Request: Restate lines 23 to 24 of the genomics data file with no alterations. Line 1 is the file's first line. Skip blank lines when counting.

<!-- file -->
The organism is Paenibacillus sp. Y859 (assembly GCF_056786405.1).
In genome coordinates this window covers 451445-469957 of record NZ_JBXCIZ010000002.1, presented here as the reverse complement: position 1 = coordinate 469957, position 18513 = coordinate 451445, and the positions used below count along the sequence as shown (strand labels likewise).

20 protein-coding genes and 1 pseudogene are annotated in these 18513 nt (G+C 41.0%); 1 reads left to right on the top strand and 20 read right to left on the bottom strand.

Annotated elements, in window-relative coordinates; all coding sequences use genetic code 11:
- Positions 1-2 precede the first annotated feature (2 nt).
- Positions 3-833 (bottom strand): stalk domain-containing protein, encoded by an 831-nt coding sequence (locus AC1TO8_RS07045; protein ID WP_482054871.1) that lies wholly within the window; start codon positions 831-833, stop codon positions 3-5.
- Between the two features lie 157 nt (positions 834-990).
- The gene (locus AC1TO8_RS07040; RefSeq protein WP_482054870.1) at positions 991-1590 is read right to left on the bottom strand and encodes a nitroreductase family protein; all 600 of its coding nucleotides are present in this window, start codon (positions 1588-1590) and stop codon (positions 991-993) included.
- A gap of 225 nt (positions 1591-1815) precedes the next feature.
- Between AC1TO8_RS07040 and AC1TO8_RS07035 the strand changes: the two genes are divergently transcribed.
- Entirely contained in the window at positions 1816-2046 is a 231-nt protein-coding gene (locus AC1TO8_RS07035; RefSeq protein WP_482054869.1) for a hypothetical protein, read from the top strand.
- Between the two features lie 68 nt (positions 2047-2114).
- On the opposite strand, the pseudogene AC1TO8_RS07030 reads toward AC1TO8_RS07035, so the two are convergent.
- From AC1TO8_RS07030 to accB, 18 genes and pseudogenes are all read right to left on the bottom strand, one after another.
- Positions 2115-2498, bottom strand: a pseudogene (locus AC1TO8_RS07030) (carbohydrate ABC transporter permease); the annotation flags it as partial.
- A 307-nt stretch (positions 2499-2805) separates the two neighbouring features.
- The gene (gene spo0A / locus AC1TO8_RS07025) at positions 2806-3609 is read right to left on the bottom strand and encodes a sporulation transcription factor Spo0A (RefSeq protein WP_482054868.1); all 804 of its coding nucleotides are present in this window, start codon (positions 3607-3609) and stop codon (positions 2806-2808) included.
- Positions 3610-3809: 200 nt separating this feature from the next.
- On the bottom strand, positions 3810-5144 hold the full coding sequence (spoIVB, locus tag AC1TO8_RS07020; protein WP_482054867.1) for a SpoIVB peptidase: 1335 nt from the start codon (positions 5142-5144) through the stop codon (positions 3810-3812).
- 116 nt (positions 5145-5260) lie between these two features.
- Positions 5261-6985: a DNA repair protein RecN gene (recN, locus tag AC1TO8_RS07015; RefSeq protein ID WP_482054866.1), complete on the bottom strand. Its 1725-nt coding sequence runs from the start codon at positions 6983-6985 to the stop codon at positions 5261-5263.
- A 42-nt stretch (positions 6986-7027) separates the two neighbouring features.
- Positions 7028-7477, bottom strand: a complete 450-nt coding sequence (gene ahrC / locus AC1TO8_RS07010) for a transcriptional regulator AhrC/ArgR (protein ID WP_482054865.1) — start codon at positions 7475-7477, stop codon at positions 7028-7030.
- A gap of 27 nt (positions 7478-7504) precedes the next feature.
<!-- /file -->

- Positions 7028-7477, bottom strand: a complete 450-nt coding sequence (gene ahrC / locus AC1TO8_RS07010) for a transcriptional regulator AhrC/ArgR (protein ID WP_482054865.1) — start codon at positions 7475-7477, stop codon at positions 7028-7030.
- A gap of 27 nt (positions 7478-7504) precedes the next feature.